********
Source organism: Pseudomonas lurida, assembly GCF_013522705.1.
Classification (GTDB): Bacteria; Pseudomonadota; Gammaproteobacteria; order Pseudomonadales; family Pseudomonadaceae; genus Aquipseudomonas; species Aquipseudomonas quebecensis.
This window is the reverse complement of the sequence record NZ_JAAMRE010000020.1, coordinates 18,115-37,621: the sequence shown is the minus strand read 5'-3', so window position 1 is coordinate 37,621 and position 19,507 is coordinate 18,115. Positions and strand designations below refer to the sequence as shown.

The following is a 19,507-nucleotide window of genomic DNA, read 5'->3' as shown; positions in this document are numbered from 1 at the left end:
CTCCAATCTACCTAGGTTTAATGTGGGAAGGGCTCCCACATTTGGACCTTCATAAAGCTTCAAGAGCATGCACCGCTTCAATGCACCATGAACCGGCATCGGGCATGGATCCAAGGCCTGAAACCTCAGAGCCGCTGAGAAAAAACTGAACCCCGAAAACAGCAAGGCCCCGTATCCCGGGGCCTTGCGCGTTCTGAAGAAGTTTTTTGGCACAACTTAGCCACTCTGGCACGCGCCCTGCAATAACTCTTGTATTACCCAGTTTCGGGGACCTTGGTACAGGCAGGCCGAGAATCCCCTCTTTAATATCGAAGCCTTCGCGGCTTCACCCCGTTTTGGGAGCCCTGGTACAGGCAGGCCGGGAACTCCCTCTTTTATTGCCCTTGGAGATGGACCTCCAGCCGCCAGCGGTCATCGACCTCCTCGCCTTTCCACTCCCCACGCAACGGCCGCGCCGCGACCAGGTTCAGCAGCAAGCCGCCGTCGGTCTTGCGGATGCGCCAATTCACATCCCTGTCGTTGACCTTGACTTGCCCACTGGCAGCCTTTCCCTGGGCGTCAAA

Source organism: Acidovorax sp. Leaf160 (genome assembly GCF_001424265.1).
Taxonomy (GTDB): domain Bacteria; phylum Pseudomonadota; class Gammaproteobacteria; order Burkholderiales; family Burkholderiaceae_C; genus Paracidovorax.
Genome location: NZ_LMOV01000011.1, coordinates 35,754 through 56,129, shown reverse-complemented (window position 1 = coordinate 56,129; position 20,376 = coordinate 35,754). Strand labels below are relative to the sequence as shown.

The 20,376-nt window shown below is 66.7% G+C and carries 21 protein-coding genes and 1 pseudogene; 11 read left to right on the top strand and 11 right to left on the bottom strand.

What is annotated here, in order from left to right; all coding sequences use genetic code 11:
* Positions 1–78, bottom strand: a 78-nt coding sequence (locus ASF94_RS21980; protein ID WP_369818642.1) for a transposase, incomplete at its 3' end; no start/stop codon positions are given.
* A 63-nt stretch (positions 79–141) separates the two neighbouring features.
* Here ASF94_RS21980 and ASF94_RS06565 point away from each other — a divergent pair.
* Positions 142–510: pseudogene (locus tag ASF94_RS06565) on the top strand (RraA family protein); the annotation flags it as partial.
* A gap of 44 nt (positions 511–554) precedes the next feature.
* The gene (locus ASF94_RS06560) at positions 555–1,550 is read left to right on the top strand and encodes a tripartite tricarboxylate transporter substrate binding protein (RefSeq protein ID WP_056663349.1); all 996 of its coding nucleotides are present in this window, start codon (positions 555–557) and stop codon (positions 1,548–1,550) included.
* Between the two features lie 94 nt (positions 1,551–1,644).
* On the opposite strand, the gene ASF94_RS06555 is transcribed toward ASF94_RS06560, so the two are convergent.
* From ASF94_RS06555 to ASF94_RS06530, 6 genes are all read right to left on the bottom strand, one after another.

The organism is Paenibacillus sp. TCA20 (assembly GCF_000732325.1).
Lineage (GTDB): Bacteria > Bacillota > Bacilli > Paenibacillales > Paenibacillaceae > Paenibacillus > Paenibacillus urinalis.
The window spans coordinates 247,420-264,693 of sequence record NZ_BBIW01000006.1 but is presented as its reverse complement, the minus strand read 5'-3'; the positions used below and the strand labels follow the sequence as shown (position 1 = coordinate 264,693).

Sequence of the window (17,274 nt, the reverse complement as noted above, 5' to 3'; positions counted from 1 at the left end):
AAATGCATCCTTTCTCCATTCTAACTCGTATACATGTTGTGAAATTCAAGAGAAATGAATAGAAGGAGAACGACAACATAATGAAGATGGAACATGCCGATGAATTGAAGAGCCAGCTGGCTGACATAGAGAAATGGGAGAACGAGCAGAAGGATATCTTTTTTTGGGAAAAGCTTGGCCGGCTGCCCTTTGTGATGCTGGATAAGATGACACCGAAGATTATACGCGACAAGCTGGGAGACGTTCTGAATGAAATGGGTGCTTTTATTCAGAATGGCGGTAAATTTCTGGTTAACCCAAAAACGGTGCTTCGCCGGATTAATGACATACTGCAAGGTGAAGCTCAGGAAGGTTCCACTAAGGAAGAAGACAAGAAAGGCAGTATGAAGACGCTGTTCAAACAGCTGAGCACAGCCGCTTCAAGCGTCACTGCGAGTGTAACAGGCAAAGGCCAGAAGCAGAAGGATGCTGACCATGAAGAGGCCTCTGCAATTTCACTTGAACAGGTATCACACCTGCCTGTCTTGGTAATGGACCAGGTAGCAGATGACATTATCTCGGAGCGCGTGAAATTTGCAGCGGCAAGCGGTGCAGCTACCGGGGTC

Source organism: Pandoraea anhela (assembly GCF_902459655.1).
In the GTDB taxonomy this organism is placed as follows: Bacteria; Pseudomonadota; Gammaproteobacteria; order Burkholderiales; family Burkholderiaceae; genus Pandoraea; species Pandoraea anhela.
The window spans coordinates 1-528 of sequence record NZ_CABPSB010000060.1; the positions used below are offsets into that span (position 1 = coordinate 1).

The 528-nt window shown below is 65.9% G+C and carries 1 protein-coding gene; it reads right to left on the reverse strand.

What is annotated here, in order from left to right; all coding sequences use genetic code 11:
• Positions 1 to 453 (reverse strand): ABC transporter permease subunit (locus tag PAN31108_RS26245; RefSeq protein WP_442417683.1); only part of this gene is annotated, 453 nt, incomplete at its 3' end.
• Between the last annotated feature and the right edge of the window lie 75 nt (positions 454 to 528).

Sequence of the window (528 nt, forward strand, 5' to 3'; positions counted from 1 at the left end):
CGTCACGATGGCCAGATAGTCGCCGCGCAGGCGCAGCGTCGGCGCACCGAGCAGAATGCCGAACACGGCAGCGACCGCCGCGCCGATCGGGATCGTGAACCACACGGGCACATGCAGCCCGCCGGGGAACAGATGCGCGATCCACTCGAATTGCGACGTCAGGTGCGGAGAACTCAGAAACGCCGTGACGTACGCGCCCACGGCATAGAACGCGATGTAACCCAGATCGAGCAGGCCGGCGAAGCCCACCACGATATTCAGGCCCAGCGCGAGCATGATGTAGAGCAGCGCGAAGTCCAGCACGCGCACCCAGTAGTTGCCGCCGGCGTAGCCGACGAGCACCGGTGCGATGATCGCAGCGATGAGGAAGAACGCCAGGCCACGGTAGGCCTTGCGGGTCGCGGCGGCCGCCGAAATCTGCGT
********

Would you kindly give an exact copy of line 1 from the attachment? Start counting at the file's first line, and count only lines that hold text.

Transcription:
Source organism: Pseudomonas lurida, assembly GCF_013522705.1.